If painting be sure to use thin coats! I know people say this ALL the time, it really is true. Don't glob paint all over any model, and it will look better. With these models this is possibly even more critical as you can lose detail so quickly.

You have to be careful even with drybrushing. If you rub your brush across the model the same as you would on a high relief model you could quite easily put your pigment into crevices that you don't want to have color.

If doing LOTS of models, definitely work in batches. This isn't specific to that company's product, it was just reinforced today how helpful I find this to be.

Sunday, June 10, 2012

Sometimes you just need a horde of zombies....

..and fast!

This is a record of how I built one (with a little help from some friends...) last year in time for a special event. I needed something that looked like this:

I started with a pile that looked like this:

There were 240 zombies in the boxes and on the cardboard in that picture. There were also a comparable amount of 30mm bases, which were necessary for the game system I was going to be using for this event.

What really helps me to finish this sort of thing is to break things down into the smallest tasks possible, and to track my process. At the beginning it feels like I have an unconquerable mountain ahead of me, by the time I really start into it I'm pretty excited about every little milestone.

I started by deciding to work one box at a time. I thought it would help keep me as organized as possible. It turns out I was right, and I'm glad I did it this way. Each box, in turn, was snipped from the sprues, cleaned up, and glued together. I even systematized the building. I glued legs down to the bases, bodies to legs, arms to bodies, then finally, heads to bodies. By the time I finished each body part the first models down were okay to be handled. I used a plastic weld for this, as I wanted the solid bond between the pieces. Eventually I stopped at 180 zombies built. I figured it was enough for my purposes, and I have to admit, I was sick of looking at them by that point.

Then started the basing! Like the assembly a lot of this was done at my computer desk, watching simple science fiction shows that I could only half pay attention to, and be okay with. I believe at this point it was Stargate, possibly the Atlantis series. Each model had some sand (lifted from the local volleyball court in the neighborhood park) mixed with a tiny bit of chopped sprue.

At this point (a couple of days into the project) I ended up in the garage of a friend, ready with Army Painter's Necrotic Flesh, as well as their Dark Shade (black) dip. I started spraying, using a box as a booth, batches of zeds until the whole lot were complete.

After letting the entire little horde dry a while we started a two person assembly line to dip these guys. Rather then go through the entire mess I think it might be best to point out what I learned!

1. Thin the dip a bit with rubbing alcohol. Before we did this the dip wouldn't flow off raised surfaces very well, and made the entire model look..... gummy? I'm not sure, it was just too thick on the surfaces to look correct to my eye.

2. Spin each and every model. Seriously, this in itself was liquid miracle that made the whole process worthwhile. We used a GW clear flying base inserted into the business end of a household drill. We used poster tack to affix the model to the bottom of the base, and gave them a quick spin. The entire assembly should be covered over by a heavy brown paper bag. Otherwise you're in for quite a mess. We ended up swapping the bag for a new about halfway through the horde, that's how much extra stuff came off.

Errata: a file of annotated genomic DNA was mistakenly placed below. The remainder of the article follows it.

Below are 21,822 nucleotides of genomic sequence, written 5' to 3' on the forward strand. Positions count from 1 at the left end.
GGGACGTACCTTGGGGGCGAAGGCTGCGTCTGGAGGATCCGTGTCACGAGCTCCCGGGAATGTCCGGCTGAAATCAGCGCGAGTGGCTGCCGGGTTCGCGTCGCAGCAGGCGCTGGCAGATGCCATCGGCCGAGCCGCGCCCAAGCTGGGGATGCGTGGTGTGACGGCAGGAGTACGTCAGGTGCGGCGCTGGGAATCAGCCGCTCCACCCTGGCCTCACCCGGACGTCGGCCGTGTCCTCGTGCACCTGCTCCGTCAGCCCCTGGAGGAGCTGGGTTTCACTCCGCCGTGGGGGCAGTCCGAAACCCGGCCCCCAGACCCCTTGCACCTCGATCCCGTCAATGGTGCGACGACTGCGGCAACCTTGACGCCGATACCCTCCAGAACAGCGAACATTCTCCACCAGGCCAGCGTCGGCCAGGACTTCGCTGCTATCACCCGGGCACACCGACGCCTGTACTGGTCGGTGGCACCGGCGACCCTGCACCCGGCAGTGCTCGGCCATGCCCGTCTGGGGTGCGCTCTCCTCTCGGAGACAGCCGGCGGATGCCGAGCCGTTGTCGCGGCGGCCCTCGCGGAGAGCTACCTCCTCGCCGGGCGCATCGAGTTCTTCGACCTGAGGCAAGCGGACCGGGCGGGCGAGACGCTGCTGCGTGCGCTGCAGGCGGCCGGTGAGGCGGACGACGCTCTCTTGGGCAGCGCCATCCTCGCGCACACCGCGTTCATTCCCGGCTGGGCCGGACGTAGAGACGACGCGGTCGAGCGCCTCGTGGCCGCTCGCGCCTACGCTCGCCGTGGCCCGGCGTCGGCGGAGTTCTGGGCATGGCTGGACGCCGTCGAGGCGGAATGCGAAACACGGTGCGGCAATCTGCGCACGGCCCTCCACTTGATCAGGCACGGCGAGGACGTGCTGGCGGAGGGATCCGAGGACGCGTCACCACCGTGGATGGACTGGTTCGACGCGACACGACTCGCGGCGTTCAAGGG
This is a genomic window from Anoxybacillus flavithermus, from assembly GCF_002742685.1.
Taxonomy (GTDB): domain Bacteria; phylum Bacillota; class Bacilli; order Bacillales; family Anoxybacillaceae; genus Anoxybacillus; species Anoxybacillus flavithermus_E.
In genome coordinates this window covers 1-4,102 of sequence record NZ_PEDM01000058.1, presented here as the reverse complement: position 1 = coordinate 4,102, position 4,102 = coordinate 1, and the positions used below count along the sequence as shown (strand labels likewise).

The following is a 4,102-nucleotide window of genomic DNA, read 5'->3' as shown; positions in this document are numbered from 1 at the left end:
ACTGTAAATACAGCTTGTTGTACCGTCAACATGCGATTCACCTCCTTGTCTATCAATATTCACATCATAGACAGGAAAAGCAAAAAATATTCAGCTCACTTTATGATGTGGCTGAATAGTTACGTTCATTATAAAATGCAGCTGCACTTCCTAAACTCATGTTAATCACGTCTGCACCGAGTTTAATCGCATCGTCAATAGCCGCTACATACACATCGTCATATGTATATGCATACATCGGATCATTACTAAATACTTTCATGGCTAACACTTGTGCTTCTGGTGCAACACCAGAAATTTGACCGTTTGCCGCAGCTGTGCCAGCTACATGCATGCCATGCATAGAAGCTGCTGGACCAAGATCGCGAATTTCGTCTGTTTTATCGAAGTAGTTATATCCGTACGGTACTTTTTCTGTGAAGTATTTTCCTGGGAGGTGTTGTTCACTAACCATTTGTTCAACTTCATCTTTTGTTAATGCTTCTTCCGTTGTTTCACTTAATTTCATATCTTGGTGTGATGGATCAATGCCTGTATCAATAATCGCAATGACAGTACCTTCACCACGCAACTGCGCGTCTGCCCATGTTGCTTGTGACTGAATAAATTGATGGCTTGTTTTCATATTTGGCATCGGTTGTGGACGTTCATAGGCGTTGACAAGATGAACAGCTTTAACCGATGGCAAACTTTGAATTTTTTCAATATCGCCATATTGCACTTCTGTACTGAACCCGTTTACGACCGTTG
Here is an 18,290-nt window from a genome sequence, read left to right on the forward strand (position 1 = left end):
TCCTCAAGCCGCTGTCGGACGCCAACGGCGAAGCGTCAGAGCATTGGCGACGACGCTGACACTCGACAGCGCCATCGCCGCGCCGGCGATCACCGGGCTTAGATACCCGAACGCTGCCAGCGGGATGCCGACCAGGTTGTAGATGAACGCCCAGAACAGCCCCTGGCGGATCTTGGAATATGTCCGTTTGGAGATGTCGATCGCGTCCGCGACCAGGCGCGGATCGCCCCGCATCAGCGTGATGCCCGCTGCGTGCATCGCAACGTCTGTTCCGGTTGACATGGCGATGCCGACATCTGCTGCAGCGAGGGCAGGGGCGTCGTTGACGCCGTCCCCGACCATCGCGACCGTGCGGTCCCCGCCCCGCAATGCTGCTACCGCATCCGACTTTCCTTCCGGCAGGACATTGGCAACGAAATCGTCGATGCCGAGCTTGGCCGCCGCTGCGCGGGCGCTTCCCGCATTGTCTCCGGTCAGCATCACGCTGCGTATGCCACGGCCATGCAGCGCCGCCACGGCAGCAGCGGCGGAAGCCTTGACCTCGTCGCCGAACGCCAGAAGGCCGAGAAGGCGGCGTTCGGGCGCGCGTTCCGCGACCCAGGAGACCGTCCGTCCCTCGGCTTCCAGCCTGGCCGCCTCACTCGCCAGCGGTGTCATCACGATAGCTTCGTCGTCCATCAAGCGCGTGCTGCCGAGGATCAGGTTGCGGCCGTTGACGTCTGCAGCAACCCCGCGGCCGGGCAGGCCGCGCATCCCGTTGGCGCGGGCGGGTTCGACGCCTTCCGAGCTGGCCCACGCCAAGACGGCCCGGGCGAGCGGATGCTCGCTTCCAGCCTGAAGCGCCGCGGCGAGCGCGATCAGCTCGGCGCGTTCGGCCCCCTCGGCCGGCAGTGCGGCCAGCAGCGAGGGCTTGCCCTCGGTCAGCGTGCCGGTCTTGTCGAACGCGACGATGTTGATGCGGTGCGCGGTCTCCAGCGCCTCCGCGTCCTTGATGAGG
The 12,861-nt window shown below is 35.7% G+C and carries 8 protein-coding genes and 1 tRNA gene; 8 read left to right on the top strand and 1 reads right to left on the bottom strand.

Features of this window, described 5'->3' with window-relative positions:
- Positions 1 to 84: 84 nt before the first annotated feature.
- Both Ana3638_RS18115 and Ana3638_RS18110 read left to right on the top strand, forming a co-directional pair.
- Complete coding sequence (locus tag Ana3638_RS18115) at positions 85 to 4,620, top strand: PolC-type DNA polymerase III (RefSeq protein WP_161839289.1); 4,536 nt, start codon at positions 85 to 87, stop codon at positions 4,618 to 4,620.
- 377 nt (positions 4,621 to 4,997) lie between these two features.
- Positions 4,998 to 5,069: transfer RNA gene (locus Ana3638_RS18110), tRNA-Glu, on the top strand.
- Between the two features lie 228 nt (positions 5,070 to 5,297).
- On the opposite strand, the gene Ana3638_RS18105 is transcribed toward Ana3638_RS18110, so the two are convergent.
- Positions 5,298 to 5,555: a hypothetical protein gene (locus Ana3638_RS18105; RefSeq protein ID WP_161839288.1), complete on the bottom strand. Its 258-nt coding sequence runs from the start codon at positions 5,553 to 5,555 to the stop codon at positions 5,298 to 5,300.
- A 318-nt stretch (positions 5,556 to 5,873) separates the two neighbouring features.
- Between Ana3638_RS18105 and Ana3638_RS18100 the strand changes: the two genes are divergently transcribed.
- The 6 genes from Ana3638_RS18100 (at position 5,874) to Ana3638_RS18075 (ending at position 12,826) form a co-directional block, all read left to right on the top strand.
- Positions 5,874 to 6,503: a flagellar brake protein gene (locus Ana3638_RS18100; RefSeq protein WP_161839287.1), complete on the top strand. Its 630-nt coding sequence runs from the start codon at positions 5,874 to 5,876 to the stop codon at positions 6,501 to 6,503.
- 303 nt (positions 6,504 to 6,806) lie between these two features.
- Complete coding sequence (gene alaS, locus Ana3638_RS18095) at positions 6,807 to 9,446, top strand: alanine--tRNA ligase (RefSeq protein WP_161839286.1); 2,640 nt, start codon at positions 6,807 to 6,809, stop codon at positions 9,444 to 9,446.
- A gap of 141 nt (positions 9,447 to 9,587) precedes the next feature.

3 Mix colors! We ended up running low on the dip. We poured in a bit of a dark red, cherry stain into the black, also adding in a bit more rubbing alcohol to ensure it flowed properly. It gave a bit more color to the model. A pure black often sucks the life out of whatever you happen to be working on, yet adding in a tiny bit of another color makes it really pop. I learned this trick in a painting class years ago, and apparently my instructor learned it from a printer, that always adds yellow to his black.

Each model then had a bit of drybrushing, both on the model and the base. There really wasn't much done to them in this case. It was just done, mostly in the same tones already used, to bring a couple of details out. Then a small amount of white glue was painted on to each base, which was immediately dipped into a mix of flock and static grass, then tapped off to ensure the loose stuff came off. Incidentally this seemed to help lift the static grass up and down, rather than just laying over on its side.

At this point I called them good! There is still some work to be done on them, little things that I want to do to make them stand out a bit more. For a horde of zombies done in less than a week, I feel pretty good about them.

For anyone out there reading this....what would you add to them? I'm not willing to strip this lot down in order to add a lot more color, and painting over the dip would probably not yield great results. Any ideas?

Have any of you speed built a zombie horde? How did the project turn out?

Thursday, June 7, 2012

The future of this blog...

Wow. I really need to either shit or get off the pot when it comes to this blog.

I read just over sixty blogs myself, and love every one of them. Some, like VampiFan's and From the Warp's are just amazing, in very different ways. I always look forward to seeing updates to ANY of the blogs I follow, maybe even more so about these two.

With that said. I'm going to run with this blog. I'm shooting for Sunday updates, and this next one is, as they say, in the can!